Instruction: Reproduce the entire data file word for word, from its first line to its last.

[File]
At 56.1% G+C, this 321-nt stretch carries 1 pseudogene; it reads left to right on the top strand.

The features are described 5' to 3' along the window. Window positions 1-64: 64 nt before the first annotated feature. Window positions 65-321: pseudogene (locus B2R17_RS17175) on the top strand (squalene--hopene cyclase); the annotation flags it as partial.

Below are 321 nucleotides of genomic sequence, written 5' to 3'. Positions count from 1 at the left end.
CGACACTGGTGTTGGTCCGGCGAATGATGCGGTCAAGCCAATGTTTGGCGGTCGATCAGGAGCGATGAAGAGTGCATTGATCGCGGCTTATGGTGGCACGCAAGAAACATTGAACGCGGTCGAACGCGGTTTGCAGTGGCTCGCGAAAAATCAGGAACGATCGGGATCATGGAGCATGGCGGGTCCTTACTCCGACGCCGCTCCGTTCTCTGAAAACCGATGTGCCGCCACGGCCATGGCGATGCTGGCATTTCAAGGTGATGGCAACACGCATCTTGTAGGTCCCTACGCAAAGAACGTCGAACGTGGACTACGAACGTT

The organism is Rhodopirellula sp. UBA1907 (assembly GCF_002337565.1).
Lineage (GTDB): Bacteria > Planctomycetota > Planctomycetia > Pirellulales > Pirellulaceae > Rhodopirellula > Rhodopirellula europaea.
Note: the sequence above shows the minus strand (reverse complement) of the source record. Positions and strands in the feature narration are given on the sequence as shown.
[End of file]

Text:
At 56.1% G+C, this 321-nt stretch carries 1 pseudogene; it reads left to right on the top strand.

The features are described 5' to 3' along the window. Window positions 1-64: 64 nt before the first annotated feature. Window positions 65-321: pseudogene (locus B2R17_RS17175) on the top strand (squalene--hopene cyclase); the annotation flags it as partial.

Below are 321 nucleotides of genomic sequence, written 5' to 3'. Positions count from 1 at the left end.
CGACACTGGTGTTGGTCCGGCGAATGATGCGGTCAAGCCAATGTTTGGCGGTCGATCAGGAGCGATGAAGAGTGCATTGATCGCGGCTTATGGTGGCACGCAAGAAACATTGAACGCGGTCGAACGCGGTTTGCAGTGGCTCGCGAAAAATCAGGAACGATCGGGATCATGGAGCATGGCGGGTCCTTACTCCGACGCCGCTCCGTTCTCTGAAAACCGATGTGCCGCCACGGCCATGGCGATGCTGGCATTTCAAGGTGATGGCAACACGCATCTTGTAGGTCCCTACGCAAAGAACGTCGAACGTGGACTACGAACGTT

The organism is Rhodopirellula sp. UBA1907 (assembly GCF_002337565.1).
Lineage (GTDB): Bacteria > Planctomycetota > Planctomycetia > Pirellulales > Pirellulaceae > Rhodopirellula > Rhodopirellula europaea.
Note: the sequence above shows the minus strand (reverse complement) of the source record. Positions and strands in the feature narration are given on the sequence as shown.